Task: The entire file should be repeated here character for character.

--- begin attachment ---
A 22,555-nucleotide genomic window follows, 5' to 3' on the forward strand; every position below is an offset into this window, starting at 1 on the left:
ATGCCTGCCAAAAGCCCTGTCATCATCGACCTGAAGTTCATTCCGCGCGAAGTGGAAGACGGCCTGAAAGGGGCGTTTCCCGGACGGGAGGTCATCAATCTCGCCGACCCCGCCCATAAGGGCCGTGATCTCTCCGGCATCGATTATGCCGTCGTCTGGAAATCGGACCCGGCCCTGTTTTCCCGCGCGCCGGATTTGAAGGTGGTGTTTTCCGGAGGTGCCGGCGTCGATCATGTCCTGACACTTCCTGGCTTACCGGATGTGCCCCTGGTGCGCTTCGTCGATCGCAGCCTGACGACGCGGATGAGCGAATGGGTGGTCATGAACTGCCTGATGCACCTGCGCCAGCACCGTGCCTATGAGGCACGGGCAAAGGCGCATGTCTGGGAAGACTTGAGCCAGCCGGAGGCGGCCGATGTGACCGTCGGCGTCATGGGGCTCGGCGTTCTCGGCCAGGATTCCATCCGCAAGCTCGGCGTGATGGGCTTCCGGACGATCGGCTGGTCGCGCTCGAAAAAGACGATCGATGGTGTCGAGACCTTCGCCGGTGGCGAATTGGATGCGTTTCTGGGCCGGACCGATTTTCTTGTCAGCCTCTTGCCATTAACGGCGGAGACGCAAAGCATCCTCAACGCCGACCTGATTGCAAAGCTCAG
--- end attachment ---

A 22,555-nucleotide genomic window follows, 5' to 3' on the forward strand; every position below is an offset into this window, starting at 1 on the left:
ATGCCTGCCAAAAGCCCTGTCATCATCGACCTGAAGTTCATTCCGCGCGAAGTGGAAGACGGCCTGAAAGGGGCGTTTCCCGGACGGGAGGTCATCAATCTCGCCGACCCCGCCCATAAGGGCCGTGATCTCTCCGGCATCGATTATGCCGTCGTCTGGAAATCGGACCCGGCCCTGTTTTCCCGCGCGCCGGATTTGAAGGTGGTGTTTTCCGGAGGTGCCGGCGTCGATCATGTCCTGACACTTCCTGGCTTACCGGATGTGCCCCTGGTGCGCTTCGTCGATCGCAGCCTGACGACGCGGATGAGCGAATGGGTGGTCATGAACTGCCTGATGCACCTGCGCCAGCACCGTGCCTATGAGGCACGGGCAAAGGCGCATGTCTGGGAAGACTTGAGCCAGCCGGAGGCGGCCGATGTGACCGTCGGCGTCATGGGGCTCGGCGTTCTCGGCCAGGATTCCATCCGCAAGCTCGGCGTGATGGGCTTCCGGACGATCGGCTGGTCGCGCTCGAAAAAGACGATCGATGGTGTCGAGACCTTCGCCGGTGGCGAATTGGATGCGTTTCTGGGCCGGACCGATTTTCTTGTCAGCCTCTTGCCATTAACGGCGGAGACGCAAAGCATCCTCAACGCCGACCTGATTGCAAAGCTCAG